The Roma Pass is a multi-day card for tourists issued by the city of Rome that grants free access to public transport and skip-the-line access to two attractions as well as discounts off subsequent ones. Your questions about this, as well as the Omnia Card, are answered here.
Yes indeed: the Omnia Card has all the benefits of the Roma Pass, but also gives free entrance to the Vatican, skip-the-lines at St Peter’s Basilica, *and* a free hop-on-hop-off bus tour. Naturally it’s a little more expensive than the Roma Pass.
The Roma Pass is a card is a time-limited pass that gives you free public transport and free entrance to two of Rome’s attractions (and discounts off other attractions) for the card’s duration. However entrance to the Vatican Museums is not included in the RomaPass because the Vatican is a separate country. The Omnia Card is almost exactly the same thing, but it also includes free entrance to the Vatican Museums and a hop-on-hop-off bus ticket too.
You can buy a Roma Pass from the ticket offices of major train/Metro stations, some tourist attractions, and the many PIT (Punti Informativi Turistici – Tourist Information Points) throughout the city. Sales points listed below:
Stations (open 7am – 8pm every day, and from 8am on Sundays):
- Conca d’Oro
- Eur Fermi
- Ponte Mammolo
- PIT Auditorium, c/o Auditorium della Conciliazione – Via della Conciliazione 4. 9.30am – 7.15pm.
- PIT Ciampino, Aeroporto G.B.Pastine – International Arrivals, luggage claim area. 9.00am – 6.30pm.
- PIT Cinque Lune, Piazza delle Cinque Lune (Piazza Navona). 9.30am – 7.15pm.
- PIT Fiumicino, Aeroporto Leonardo Da Vinci- International Arrivals area (Terminal 3). 8.00am – 7.30 pm. Temporarily closed following the fire at Terminal 3.
- PIT Minghetti, Via Marco Minghetti (corner to Via del Corso). 9.30am – 7.15pm.
- PIT Nazionale, Via Nazionale (Palazzo delle Esposizioni). 9.30am – 7.15pm.
- PIT Termini, Stazione Termini – Via Giovanni Giolitti, 34. 8.00am – 7.45 pm.
- PIT Fori, Visitor Center – Via dei Fori Imperiali. 9.30am – 7.15pm.
- Complesso del Vittoriano (Altare della Patria) – Via di San Pietro in Carcere.
- Scuderie del Quirinale, Via XXIV Maggio, 16.
- Palazzo delle Esposizioni, Via Nazionale 194.
The three-day Roma Pass costs €36.
The 48-hour Roma Pass costs €28.
In the city you get unlimited use of the Metro, buses and trams. You can also use some commuter train lines out of the city: Roma-Lido (which goes to the seaside), Roma-Viterbo and Roma-Giardinetti.
The Roma Pass does not allow you to travel to either of Rome’s airports. You need to buy separate tickets for them.
If you visit two historical sites and use public transport, the Roma Pass will save you a few euro, but the convenience of skipping the lines, not having to buy individual museum tickets, and not having to worry about transport tickets is invaluable. They also give you a handy map when you pick the card up.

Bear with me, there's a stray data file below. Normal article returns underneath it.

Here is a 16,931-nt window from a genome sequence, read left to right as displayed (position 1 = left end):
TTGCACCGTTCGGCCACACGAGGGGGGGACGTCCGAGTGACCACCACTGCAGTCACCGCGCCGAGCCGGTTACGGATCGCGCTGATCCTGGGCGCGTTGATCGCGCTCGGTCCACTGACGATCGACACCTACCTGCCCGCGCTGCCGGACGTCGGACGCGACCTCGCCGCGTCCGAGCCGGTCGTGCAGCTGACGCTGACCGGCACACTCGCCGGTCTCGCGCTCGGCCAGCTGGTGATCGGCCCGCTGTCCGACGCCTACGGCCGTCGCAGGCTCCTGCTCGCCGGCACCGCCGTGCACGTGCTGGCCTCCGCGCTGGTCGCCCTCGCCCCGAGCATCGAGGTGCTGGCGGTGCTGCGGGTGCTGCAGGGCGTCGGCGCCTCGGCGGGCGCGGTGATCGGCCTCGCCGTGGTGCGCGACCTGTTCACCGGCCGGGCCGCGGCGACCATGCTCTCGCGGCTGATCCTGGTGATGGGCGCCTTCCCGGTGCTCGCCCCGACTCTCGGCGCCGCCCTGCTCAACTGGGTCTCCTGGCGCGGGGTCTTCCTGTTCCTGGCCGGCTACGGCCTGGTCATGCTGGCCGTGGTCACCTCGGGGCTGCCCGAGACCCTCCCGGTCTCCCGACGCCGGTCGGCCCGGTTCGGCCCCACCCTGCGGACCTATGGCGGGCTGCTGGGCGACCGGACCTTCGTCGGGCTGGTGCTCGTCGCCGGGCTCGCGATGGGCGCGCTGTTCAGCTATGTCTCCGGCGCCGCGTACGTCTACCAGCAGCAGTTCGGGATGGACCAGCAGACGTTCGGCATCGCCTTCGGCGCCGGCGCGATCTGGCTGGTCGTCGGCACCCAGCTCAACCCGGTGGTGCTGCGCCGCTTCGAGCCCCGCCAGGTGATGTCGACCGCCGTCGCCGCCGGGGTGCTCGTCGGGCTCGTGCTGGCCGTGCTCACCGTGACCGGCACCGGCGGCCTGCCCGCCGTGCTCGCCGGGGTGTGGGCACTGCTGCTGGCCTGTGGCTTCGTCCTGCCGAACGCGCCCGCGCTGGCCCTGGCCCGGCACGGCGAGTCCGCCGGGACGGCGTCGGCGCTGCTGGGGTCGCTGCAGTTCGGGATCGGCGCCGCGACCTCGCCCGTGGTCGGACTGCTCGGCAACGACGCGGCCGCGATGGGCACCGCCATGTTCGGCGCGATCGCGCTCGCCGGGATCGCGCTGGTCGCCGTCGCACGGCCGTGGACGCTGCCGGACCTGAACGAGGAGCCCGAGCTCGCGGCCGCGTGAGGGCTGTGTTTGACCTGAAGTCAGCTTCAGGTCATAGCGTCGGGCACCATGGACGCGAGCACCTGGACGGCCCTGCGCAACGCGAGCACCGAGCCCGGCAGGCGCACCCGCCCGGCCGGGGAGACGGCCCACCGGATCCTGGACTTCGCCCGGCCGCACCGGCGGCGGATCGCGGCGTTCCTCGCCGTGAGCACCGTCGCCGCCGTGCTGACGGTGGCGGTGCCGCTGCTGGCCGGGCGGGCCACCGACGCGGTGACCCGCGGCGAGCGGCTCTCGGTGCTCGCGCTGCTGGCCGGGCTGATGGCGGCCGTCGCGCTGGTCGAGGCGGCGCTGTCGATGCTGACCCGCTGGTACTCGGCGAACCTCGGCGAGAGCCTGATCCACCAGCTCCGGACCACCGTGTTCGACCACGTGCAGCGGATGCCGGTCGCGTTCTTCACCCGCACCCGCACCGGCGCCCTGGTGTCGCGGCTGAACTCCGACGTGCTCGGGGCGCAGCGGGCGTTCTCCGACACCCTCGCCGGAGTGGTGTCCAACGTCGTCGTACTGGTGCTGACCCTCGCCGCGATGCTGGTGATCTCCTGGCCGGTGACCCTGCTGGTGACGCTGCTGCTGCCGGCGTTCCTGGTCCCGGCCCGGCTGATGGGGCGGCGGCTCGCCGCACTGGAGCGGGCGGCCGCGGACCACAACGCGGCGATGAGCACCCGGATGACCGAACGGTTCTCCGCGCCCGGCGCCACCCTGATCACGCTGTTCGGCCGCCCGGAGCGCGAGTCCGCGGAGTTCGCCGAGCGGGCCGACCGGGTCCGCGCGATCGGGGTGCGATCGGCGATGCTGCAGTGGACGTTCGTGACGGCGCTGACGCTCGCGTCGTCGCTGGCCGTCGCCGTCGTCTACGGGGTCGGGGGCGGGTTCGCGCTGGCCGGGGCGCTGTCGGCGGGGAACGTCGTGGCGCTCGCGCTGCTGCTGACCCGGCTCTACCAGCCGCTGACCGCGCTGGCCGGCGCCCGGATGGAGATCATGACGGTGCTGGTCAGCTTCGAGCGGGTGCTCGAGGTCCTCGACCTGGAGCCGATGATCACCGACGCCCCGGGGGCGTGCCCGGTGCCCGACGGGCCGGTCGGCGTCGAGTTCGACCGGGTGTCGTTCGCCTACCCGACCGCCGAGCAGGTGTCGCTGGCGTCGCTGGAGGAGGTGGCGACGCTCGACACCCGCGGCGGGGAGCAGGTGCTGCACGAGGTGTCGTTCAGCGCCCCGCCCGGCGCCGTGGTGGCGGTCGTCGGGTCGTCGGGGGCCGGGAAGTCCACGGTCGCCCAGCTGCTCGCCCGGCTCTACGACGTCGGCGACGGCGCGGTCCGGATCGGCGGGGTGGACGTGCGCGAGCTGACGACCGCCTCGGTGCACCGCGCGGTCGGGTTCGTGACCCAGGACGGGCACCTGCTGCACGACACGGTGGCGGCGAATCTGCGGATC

The card also gives discounts at some stores and events. Check the official Roma Pass events page to find out more.
There are two types of Roma Pass: three days and 48 hours.
The three-day card is valid from the time of activation to midnight on the third day.
E.g. if you activate the card at 5pm on Monday, it will expire at midnight on Wednesday.
The 48-hour card is valid from the time of activation until exactly 48 hours later.
E.g. if you activate the card at 5pm on Monday, it will expire at 5pm on Wednesday.
You theoretically can but there is absolutely no point in doing so, since it isn’t valid immediately and you then have to pick the card up from the sales point anyway.
Yes, two: it does not give access to the Vatican (because the Vatican is a separate country), and it does not allow you to travel to or from the airports.
Not to our knowledge. Most guided tour operators buy entrance tickets in advance, and find it too complex to calculate who does or doesn’t have a Roma Pass.
The Roma Pass gives you free entrance (and skip the lines where available) to the first two participating museums/historical sites you visit, and a discount off tickets for subsequent visits.
For a new visitor to Rome, the most important of these sites is the Colosseum and Forum (which are accessed with a single ticket). Other famous places are Castel Sant’Angelo, the Capitoline Museums, the National Museum, the Baths of Caracalla, and the Catacombs of Santa Cecilia. To see the incredibly comprehensive list see the official Roma Pass site. (Rome Vacation Tips recommends the Ara Pacis, which is the almost perfectly preserved marble mausoleum of Augustus in a stunning modern building on the banks of the Tiber.)
Important note: even with a Roma Pass there are some museums, particularly the Villa Borghese Gallery and the Domus Romane, that are so popular that you need an appointment to visit. You will need to call and book ahead – sometimes several weeks in advance, so use the link above to find the contact details for each site, and call before your trip.